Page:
IDUs At High Risk of HIV in Indonesia, Study Says
An Indonesian Ministry of Health study conducted in 2007 found that injection drug users are at the greatest risk of HIV in the country, with approximately 50% of the IDUs participating in the study living with the virus, the Jakarta Post reports. The survey was released on Monday and conducted in eight provinces -- North Sumatra; Riau Islands; Jakarta; Central, East and West Java; Bali; and Papua. About 400 respondents from each area participated in the survey. According to the survey, the lowest HIV/AIDS prevalence among IDUs was recorded at 42.8%, and the highest was recorded at 56%. The study also found that 28% of IDUs are married and that 47% have multiple sexual partners, which means typically low-risk groups could contract the virus from the IDU population.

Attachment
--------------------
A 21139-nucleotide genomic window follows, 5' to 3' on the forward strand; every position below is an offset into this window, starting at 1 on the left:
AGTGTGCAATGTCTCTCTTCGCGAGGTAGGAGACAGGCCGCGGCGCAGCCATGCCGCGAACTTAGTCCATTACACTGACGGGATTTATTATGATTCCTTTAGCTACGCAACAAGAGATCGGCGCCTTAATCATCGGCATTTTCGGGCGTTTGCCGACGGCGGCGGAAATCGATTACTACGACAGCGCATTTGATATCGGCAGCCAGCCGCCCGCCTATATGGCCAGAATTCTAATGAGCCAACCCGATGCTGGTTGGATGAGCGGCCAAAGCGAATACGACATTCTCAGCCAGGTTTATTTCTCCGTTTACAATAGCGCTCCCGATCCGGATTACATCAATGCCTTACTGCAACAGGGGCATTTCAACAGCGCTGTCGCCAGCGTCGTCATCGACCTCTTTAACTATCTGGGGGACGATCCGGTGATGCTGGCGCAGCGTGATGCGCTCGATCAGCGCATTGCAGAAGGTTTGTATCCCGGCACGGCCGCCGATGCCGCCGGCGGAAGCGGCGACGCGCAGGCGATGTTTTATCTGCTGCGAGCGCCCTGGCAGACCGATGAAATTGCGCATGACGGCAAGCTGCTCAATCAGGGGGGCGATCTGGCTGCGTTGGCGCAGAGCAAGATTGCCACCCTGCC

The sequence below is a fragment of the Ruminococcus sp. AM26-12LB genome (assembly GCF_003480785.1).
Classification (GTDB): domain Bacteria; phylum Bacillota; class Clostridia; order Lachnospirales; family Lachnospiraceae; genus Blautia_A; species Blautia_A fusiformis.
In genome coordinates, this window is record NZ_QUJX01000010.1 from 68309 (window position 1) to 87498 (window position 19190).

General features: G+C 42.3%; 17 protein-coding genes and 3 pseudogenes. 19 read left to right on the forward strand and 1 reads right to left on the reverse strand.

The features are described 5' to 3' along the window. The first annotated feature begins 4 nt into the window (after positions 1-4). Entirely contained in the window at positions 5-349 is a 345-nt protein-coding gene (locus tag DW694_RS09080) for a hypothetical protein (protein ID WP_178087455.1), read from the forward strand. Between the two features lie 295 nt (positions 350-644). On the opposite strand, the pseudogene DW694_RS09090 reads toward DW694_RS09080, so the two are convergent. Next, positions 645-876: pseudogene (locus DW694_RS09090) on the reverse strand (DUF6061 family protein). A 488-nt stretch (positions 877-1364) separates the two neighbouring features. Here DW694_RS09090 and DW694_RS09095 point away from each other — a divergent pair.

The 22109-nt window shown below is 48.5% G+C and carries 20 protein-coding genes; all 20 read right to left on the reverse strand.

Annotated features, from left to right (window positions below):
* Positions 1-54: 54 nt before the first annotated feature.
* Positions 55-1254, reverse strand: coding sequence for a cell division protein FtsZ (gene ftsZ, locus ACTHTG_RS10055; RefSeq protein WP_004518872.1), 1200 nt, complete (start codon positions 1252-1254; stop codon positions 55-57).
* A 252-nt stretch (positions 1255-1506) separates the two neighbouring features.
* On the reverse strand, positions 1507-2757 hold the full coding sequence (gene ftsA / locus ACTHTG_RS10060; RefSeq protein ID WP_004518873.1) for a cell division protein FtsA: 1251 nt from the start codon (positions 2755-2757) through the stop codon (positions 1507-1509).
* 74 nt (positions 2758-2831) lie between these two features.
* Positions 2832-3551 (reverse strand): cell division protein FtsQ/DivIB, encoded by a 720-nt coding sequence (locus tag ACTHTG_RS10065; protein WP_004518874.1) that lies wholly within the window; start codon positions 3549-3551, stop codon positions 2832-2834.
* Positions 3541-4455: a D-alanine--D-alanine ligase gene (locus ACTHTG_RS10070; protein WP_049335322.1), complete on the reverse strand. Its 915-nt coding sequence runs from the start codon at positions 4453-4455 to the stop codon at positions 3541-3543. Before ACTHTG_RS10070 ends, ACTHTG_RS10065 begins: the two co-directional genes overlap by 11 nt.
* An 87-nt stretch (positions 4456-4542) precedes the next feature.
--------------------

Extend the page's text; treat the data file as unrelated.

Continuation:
Acting Director-General for Disease Control and Environment Restoration Tjandra Yoga Aditama said that about 96% of Indonesia's IDU population is male and that many take drugs before they reach age 18. Tjandra added that the ministry needs to "promote the use of sterile needles and condoms among the high-risk population" and that HIV testing services "must be increased" and "carried out not only on those at high risk, but also on their partners."
The study also found that the second most vulnerable populations are members of the transvestite and transgender communities, 14% to 34% of whom were found to be living with HIV/AIDS. Following this population were:
- Female commercial sex workers, 6.1% to 15.9% of whom were found to be living with HIV;
- Men who have sex with men, 2% to 8.1% of whom were found to be living with HIV; and
- Men who frequently visit commercial sex workers, 0.2% to 1.8% of whom were found to be living with HIV.